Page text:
12-02-2019 12:20 PM
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VA49er Offline
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RE: Top Historians Slam NYT ‘1619 Project’ As It Infiltrates Public School Curriculum
(12-02-2019 12:20 PM)CliftonAve Wrote:  One of the board leftists will respond it is their contention Wood drastically underestimates the impact of social distinctions predicated upon wealth, especially inherited wealth.

Either that or they'll point out he's an old white due and therefore obviously racist.
12-02-2019 12:30 PM
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RE: Top Historians Slam NYT ‘1619 Project’ As It Infiltrates Public School Curriculum
" Hannah-Jones also wrote that since McPherson is a Civil War historian, his viewpoint also doesn’t matter because “the 1619 Project scans 400 years and is absolutely not a history of the Civil War.” She did not give an opinion about the other historians who disputed the project. The project, which Hannah-Jones herself said “scans 400 years,” would include the Civil War as it began in 1861."

I received my undergraduate degree in History. This assertion by Hannah-Jones is patently false. In order to study any event, one has to study much further back in time than the episode in question. I took a year long Civil War course at the University of Cincinnati, and we studied colonization. It was necessary to get a firm grip on the subject matter. To use another example, I also took a World War II course. In order to study World War II, you have to go back to events in Europe in the late 19th century to get full context of what occurred in the next century.
12-02-2019 12:31 PM
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RE: Top Historians Slam NYT ‘1619 Project’ As It Infiltrates Public School Curriculum
(12-02-2019 12:31 PM)CliftonAve Wrote:  " Hannah-Jones also wrote that since McPherson is a Civil War historian, his viewpoint also doesn’t matter because “the 1619 Project scans 400 years and is absolutely not a history of the Civil War.” She did not give an opinion about the other historians who disputed the project. The project, which Hannah-Jones herself said “scans 400 years,” would include the Civil War as it began in 1861."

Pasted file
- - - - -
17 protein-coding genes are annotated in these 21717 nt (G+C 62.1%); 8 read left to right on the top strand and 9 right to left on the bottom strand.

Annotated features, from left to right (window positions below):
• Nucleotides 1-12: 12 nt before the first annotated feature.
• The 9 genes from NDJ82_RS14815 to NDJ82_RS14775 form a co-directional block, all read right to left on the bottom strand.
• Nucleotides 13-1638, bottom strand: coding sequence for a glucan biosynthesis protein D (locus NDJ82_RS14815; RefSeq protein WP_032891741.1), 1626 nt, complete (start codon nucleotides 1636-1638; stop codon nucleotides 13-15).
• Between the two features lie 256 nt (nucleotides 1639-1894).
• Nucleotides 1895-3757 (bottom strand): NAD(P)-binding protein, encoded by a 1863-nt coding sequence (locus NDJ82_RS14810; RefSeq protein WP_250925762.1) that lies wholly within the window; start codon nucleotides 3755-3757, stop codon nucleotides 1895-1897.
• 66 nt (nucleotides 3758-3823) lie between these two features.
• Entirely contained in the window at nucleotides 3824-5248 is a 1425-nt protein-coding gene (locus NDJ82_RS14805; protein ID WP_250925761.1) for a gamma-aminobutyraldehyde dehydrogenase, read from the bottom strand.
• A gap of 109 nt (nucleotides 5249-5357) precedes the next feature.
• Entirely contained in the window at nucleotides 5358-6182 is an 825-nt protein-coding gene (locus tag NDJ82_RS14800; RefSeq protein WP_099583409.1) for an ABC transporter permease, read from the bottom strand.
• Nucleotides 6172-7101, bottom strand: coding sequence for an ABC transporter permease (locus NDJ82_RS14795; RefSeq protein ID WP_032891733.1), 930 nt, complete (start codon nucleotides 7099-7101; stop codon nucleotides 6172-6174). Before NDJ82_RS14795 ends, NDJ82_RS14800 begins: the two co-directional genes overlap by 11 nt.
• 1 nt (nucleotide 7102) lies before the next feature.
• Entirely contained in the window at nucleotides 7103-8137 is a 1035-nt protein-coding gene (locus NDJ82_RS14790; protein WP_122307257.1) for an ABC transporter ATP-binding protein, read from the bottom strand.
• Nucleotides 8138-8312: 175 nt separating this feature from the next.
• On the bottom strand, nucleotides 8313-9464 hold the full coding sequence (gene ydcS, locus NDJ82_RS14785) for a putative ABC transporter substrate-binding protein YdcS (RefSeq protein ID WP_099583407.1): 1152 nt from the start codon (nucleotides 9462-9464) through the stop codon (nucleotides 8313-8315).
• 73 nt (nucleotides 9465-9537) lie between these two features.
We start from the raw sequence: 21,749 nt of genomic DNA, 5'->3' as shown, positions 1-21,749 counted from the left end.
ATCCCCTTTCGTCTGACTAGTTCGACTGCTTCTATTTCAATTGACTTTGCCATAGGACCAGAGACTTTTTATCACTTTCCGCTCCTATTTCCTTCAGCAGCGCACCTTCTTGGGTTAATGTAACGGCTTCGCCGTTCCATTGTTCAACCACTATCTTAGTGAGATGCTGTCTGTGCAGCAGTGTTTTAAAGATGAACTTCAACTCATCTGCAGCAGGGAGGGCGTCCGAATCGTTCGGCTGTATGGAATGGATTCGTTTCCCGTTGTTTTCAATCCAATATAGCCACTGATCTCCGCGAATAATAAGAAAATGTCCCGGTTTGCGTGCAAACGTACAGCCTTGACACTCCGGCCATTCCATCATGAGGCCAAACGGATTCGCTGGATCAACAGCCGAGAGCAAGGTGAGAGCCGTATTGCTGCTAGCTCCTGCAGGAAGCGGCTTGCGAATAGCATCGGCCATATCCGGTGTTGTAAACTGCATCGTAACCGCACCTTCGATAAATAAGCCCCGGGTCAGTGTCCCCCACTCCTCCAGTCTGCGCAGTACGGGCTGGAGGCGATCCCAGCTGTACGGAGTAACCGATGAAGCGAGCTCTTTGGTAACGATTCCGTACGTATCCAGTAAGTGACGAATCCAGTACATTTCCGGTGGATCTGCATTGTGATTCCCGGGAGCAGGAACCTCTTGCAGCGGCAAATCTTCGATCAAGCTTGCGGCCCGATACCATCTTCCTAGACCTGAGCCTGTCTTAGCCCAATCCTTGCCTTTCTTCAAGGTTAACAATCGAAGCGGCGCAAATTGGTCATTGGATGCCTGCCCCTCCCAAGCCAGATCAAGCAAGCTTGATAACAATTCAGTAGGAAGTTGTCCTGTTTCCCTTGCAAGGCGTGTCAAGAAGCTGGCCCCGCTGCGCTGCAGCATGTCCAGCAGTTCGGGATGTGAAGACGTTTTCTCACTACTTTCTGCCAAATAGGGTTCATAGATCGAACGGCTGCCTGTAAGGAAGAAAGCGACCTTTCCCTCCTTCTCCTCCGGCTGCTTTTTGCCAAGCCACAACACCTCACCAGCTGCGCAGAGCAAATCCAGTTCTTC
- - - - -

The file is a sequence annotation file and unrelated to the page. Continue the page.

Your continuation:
I received my undergraduate degree in History. This assertion by Hannah-Jones is patently false. In order to study any event, one has to study much further back in time than the episode in question. I took a year long Civil War course at the University of Cincinnati, and we studied colonization. It was necessary to get a firm grip on the subject matter. To use another example, I also took a World War II course. In order to study World War II, you have to go back to events in Europe in the late 19th century to get full context of what occurred in the next century.

McPherson is named after and descended from General McPherson, who was a Union hero who turned the tide while giving his life in the Battle of Atlanta. There's a historical marker near a MARTA station in Atlanta that tells how we was smoking cigars with his staff when he heard the sound of gunfire. He sent his staff with messages to General Sherman and rode to the front where he re-organized and motivated his troops, surprised by the attack. You see a very decided Northern viewpoint and not a sympathetic Southern viewpoint from his work.
So we aren't talking about someone who "rationalizes" Southern slavery.
12-02-2019 12:41 PM
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RE: Top Historians Slam NYT ‘1619 Project’ As It Infiltrates Public School Curriculum
(12-02-2019 12:31 PM)CliftonAve Wrote:  I also took a World War II course. In order to study World War II, you have to go back to events in Europe in the late 19th century to get full context of what occurred in the next century.

In order to study WWII, you really need a grip on the imperial mercantile system in which Europe had participated for 400 years (funny that time frame), beginning with Henry the Navigator. And don't forget the Christian Reformation that started about the same time (again 400 years). Or you could go back even earlier to Charlemagne, or even the Roman Empire. Those things created the rivalries that played themselves out in WWI and WWII, leading ultimately to the total collapse of that imperial mercantile system.
12-02-2019 09:37 PM
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RE: Top Historians Slam NYT ‘1619 Project’ As It Infiltrates Public School Curriculum
(12-02-2019 09:37 PM)Owl 69/70/75 Wrote:  
(12-02-2019 12:31 PM)CliftonAve Wrote:  I also took a World War II course. In order to study World War II, you have to go back to events in Europe in the late 19th century to get full context of what occurred in the next century.

In order to study WWII, you really need a grip on the imperial mercantile system in which Europe had participated for 400 years (funny that time frame), beginning with Henry the Navigator. And don't forget the Christian Reformation that started about the same time (again 400 years). Or you could go back even earlier to Charlemagne, or even the Roman Empire. Those things created the rivalries that played themselves out in WWI and WWII, leading ultimately to the total collapse of that imperial mercantile system.
Germany is still quite mercantilist. The creation of the EU was a German Mercantile brainchild.

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12-02-2019 09:47 PM
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RE: Top Historians Slam NYT ‘1619 Project’ As It Infiltrates Public School Curriculum
(12-02-2019 09:37 PM)Owl 69/70/75 Wrote: